Another I missed from 2021, but we'd seen her at 2019's Great Escape and I finally tracked down a vinyl copy of the album (revitalised by her Mercury Prize win). She's released another album since and I'll catch up with that soon. Protect My Energy was a standout for me.
16. Rolling Black Coastal Fever - Endless Rooms
Our favourite Aussie rockers, again another find at The Great Escape festival. Their gig at the Academy in Oxford, with Stella Donnelly supporting, was a highlight last year. This album builds on its predecessors, more of the same, but in a good way. Driving, Go-Betweens influenced Australian indie. Tidal River is a standout, callout their fellow countrymen who fail to recognise the providence of the stolen land they live in. See them live if you get a chance.
15. Warpaint - Radiate Like This
Their fourth album is their most upbeat, trip-hoppy and accessible outing to date. Opener Champion exudes confidence and Hips is dancey and Stevie is, dare I say it, sexy....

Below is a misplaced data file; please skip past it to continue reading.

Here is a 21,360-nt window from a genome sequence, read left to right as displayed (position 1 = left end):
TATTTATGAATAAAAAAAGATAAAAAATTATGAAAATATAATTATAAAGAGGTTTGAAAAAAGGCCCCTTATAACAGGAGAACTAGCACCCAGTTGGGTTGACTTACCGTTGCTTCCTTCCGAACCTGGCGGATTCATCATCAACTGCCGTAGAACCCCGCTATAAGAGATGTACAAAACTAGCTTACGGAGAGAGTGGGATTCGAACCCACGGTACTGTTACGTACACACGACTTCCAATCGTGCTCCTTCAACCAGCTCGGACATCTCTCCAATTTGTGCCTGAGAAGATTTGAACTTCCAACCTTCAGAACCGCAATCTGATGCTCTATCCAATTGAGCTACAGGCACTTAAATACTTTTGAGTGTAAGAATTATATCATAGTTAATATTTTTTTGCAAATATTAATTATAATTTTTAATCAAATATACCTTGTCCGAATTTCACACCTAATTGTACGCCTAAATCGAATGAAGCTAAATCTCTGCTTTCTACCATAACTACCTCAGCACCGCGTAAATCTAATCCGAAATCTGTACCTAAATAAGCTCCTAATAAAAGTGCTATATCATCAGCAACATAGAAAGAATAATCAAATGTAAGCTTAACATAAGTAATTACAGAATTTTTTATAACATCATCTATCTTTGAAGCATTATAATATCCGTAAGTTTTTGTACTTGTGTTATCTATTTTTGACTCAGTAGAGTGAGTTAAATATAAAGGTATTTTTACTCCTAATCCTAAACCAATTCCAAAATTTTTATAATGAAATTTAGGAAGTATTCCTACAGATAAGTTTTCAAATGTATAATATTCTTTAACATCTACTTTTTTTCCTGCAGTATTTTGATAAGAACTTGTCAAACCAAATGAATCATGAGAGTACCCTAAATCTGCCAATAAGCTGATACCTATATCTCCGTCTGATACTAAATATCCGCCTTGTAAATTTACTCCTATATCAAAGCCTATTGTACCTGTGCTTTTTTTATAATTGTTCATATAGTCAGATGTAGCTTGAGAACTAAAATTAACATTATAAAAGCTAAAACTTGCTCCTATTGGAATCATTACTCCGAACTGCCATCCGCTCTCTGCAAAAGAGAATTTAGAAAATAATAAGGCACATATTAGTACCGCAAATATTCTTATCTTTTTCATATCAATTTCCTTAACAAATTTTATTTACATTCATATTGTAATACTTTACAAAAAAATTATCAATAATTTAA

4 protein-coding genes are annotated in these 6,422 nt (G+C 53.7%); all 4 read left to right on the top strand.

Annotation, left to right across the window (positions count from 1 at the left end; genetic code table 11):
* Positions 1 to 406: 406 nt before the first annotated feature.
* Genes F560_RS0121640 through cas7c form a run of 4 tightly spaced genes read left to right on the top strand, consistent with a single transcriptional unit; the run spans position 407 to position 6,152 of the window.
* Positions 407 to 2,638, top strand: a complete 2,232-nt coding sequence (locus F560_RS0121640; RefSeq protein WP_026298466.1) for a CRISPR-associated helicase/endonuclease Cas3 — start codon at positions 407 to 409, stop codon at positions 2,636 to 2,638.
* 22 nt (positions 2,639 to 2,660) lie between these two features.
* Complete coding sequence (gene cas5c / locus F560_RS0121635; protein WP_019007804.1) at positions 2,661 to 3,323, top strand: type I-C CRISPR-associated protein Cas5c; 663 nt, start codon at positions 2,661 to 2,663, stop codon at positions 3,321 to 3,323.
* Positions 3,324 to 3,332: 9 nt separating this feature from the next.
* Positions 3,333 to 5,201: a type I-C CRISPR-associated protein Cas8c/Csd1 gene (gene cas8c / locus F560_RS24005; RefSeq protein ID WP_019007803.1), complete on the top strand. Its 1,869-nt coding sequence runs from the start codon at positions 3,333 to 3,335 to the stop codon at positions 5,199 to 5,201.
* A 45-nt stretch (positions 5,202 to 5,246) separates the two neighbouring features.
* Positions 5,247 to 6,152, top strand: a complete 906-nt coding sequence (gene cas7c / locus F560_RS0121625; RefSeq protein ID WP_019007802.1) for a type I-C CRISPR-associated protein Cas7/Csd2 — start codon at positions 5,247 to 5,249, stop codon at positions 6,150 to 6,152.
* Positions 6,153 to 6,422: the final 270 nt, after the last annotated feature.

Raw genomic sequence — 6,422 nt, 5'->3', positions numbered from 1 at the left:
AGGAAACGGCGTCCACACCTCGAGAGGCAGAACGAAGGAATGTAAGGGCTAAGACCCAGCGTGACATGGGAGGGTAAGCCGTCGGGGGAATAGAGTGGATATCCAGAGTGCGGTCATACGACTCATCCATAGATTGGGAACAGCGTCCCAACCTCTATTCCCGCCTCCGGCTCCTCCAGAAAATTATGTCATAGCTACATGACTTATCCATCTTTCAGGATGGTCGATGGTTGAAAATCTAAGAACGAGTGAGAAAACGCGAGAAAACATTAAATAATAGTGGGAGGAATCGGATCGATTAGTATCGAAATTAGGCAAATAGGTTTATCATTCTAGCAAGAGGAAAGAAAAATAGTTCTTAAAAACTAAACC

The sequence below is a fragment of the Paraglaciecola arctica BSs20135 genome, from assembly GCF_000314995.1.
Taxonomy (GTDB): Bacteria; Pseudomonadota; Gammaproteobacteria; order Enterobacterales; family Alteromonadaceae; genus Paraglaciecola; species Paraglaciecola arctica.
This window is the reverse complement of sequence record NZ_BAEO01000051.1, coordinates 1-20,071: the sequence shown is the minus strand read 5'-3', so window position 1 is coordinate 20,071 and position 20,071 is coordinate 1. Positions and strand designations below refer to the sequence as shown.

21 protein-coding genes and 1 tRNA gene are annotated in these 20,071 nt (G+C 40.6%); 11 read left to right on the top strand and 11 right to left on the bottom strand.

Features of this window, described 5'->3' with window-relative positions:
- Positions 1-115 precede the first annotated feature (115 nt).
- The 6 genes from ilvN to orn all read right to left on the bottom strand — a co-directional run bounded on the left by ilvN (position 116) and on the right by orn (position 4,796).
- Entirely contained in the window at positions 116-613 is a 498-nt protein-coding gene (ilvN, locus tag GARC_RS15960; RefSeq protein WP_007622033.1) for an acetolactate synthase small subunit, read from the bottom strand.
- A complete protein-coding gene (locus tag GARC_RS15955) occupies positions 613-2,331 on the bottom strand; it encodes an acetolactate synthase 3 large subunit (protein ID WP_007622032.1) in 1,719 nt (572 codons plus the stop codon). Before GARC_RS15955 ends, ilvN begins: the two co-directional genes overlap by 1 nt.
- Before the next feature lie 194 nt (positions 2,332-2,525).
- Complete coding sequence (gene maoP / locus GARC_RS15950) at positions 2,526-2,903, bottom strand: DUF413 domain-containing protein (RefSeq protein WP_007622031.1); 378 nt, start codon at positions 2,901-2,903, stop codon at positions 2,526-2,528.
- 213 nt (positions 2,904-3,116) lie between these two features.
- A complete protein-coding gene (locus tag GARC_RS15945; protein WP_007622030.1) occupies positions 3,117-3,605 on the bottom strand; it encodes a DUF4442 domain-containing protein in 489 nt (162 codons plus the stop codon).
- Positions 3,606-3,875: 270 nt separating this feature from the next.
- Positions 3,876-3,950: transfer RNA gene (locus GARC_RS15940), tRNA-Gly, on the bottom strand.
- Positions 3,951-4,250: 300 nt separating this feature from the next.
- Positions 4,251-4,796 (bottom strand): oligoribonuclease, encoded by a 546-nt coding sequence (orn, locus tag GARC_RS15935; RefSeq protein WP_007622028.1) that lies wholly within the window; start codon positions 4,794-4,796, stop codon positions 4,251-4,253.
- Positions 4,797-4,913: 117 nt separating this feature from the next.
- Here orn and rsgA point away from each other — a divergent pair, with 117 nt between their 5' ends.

14. Tim Burgess - Typical Music
By day, Charlatans front man. By night Twitter and lockdown legend. And somewhere in between, he still makes room to crack out a series of eclectic and quirky solo albums. Typical Music is a double, and at times it might wander a bit outside my tastes, but when it's good, this is brilliant, especially Here Comes The Weekend and Time That We Call Time (see You Wear It Well - life after Britpop - Gaz Coombes and Tim Burgess live in London, November 2022).
13. Pixies - Doggerel
The best Pixies album since 2014's Indie Cindy, it's even a bit "progrock" in places. Though it's baffling they left standout single Human Crime off the album, their finest song since Doolittle!